by Rebecca Pahle | 5:00 pm, February 26th, 2014
Six video game couples that have stuck with me over the years, each representing a different sort of love.
What's with the name?
by Rebecca Pahle | 5:00 pm, February 26th, 2014
by Becky Chambers | 11:30 am, February 23rd, 2014
For the unaware, Mae Jemison was the first African American woman in space, the first real astronaut to appear on Star Trek (TNG season 6, ep. 24, if you’re interested), and one of the top names on my Living People I’d Like To Have A Beer With list. Earlier this month, she appeared at the Makers Conference to talk about 100 Year Starship, an incredible project that aims to make interstellar travel possible within the next century. In this short clip, she discusses how we can’t tackle such a monumental challenge “with just half the population.” We couldn’t agree more, Dr. Jemison.READ MORE
by Janelle Asselin | 1:00 pm, January 5th, 2014
Model Lyndsey Scott has a shocking, amazing secret – she also enjoys coding and majored in computer science! She’s even developed her own apps all while modeling for brands like Gucci and Victoria’s Secret. Who knew having ladyparts and being pretty wouldn’t keep you from enjoying coding?! We’re all stunned. I know you are too.READ MORE
by Susana Polo | 5:41 pm, November 27th, 2013
The Brain Scoop’s Emily Graslie delivers a thoughtful address on YouTubing about science as a woman. Got a favorite lady videoblogger who talks about science? Let us know in the comments!
by Susana Polo | 12:11 pm, November 21st, 2013
The Dance Your PhD Competition challenges grad students in STEM to explain the technical details in their projects not in laymans terms, but in interpretive dance. The grand prize is $1k, and a trip to a screening of their winning video at Stanford University. Here’s Ambalika Khadria’s winning entry in the field of Chemistry (a trick she developed to observe the behavior of proteins), but you can see the rest of the winners at io9.READ MORE
by Susana Polo | 10:56 am, October 10th, 2013
I’ll admit, the first thing that springs to my mind when people mention organized Wikipedia edits is Wikipedia vandalism, perhaps because it’s just a bit more exciting than the alternative. That is, getting a bunch of people together with viable sources and references and collaborating on expanding or creating Wikipedia entries on subjects that are often overlooked by the core community of Wikipedia editors.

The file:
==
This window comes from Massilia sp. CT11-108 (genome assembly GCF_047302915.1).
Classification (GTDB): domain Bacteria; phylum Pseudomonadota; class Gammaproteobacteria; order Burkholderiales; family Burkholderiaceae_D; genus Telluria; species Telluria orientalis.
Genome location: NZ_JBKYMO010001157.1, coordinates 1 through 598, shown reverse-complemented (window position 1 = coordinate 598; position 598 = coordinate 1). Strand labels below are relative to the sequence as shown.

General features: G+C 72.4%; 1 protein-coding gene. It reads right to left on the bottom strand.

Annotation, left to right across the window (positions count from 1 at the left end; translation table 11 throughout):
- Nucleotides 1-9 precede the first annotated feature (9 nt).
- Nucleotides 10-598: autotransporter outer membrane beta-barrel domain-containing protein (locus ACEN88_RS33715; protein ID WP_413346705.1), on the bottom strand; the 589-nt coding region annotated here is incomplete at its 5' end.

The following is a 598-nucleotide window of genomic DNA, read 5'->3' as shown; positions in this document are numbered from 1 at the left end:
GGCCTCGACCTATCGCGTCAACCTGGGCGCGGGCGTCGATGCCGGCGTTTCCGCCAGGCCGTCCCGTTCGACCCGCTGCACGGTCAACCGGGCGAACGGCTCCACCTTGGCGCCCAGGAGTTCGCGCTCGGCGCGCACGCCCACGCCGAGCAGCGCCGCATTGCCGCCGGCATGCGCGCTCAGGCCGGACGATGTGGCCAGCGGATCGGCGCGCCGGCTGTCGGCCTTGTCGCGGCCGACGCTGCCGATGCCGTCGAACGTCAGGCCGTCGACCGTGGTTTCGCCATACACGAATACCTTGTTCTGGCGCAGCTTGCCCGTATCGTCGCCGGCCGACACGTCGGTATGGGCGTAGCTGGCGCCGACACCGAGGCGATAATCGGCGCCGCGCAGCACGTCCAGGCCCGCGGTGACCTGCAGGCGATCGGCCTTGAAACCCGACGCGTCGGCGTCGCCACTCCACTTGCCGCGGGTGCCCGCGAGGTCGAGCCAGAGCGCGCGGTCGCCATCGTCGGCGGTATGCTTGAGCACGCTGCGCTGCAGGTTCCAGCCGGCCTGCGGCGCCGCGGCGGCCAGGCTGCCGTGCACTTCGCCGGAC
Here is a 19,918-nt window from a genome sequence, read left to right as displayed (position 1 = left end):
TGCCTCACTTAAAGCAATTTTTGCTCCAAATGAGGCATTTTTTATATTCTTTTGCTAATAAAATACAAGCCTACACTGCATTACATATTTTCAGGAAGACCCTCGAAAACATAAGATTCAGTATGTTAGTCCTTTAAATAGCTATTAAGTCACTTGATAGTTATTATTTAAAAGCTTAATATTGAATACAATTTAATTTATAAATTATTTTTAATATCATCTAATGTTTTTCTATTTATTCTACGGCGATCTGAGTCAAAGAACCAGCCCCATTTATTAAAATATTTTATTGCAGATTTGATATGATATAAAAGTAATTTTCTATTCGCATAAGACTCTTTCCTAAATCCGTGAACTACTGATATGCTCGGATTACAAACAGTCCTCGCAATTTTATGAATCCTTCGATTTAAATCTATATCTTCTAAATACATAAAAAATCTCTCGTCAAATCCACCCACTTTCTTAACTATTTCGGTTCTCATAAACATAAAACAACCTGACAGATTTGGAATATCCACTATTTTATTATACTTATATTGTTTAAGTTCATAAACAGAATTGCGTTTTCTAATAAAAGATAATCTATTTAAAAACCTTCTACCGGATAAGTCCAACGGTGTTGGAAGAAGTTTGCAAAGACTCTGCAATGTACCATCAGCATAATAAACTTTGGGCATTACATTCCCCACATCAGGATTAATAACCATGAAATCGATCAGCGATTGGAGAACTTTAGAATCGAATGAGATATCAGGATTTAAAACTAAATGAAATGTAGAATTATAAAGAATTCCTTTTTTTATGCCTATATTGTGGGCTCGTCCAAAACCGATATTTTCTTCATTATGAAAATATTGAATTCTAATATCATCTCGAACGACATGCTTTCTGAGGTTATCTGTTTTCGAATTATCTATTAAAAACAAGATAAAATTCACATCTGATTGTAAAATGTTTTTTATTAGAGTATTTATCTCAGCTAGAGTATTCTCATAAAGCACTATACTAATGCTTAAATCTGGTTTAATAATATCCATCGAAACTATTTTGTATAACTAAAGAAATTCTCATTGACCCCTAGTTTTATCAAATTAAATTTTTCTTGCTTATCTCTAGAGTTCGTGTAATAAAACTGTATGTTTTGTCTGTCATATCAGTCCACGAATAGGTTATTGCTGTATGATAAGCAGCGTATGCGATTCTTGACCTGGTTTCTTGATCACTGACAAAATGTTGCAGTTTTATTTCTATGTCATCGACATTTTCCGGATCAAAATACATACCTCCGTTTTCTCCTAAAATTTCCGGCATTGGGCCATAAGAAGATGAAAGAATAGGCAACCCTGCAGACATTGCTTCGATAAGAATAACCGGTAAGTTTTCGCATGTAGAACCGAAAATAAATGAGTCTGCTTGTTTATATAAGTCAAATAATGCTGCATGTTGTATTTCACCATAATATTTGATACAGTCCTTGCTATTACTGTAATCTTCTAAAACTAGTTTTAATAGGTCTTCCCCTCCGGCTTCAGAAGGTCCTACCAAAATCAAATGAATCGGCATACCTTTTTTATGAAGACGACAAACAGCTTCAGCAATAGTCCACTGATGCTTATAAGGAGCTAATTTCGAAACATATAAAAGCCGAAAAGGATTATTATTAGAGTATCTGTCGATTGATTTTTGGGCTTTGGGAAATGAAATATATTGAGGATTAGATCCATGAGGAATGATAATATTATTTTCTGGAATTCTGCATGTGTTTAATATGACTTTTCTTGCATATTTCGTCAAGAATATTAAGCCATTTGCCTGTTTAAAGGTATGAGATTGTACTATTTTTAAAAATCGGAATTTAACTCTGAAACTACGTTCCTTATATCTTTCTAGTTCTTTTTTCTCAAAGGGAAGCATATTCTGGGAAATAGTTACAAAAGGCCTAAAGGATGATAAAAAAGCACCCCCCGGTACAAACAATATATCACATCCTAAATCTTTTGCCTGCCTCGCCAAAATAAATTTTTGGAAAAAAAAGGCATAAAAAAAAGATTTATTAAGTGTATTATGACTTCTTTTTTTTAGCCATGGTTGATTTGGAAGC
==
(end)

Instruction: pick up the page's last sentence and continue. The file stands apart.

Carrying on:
That’s what Maia Weinstock and Anne Fausto-Sterling do every October 15th: they organize an edit-a-thon to improve the encyclopedia’s coverage of female scientists. And it’s that time of year again.READ MORE
by Susana Polo | 5:04 pm, October 9th, 2013
by Susana Polo | 11:42 am, May 21st, 2013
The Presidential Medal of Freedom is the highest civilian honor the United States can award, created to recognize “an especially meritorious contribution to the security or national interests of the United States, world peace, cultural or other significant public or private endeavors.” In a ceremony yesterday, President Obama announced that he will be posthumously awarding the Medal to Sally Ride, the third woman, and first American woman, in space.READ MORE
by Susana Polo | 12:07 pm, April 18th, 2013
Our ultimate goal is to create a STEM-aligned video game badge for the Girl Scouts of the United States of America. Creating this badge will get young girls excited in technology and science and let them know that they, too, can have a career in the video game industry. — Amy Allison, vice president at Women in Games International.
The Girl Scouts of Greater Los Angeles and Women in Games International are teaming up to develop requirements for a game developer badge for scouts. The Boy Scouts introduced their badge earlier this year, but the Girl Scouts version seeks to specifically focus on video game development rather than a more general focus on games of all kinds.
(via Ars Technica, image is of the Boy Scouts’ Game Design merit badge.)READ MORE
by Susana Polo | 12:12 pm, April 5th, 2013
Borderhouse has a revelatory post up containing a number of graphs from Game Developer Magazine detailing salary breakdowns over experience in the industry and gender, revealing some extreme disparities between the compensation men and women receive for working the same kinds of jobs in the video games industry. According to these statistics, women generally paid between 20% and 30% less than their male counterparts, with a few outliers of 8.3% and a whopping 65%. Only in one field, programming, do women make slightly more than men: programmers, at 4.5% more.
Borderhouse makes the good point that some of these numbers may result from the lack of women in the industry: many of those who are in may have come to it recently, and therefore have less seniority and commensurately less compensation, a relationship not highlighted by GDM. I’ve highlighted QA testers here because the job’s notorious reputation for having high turnover and poor working conditions make it more likely to be exempt from such an explanation, but this is definitely a pattern that’s worth more research. You can see all the numbers here.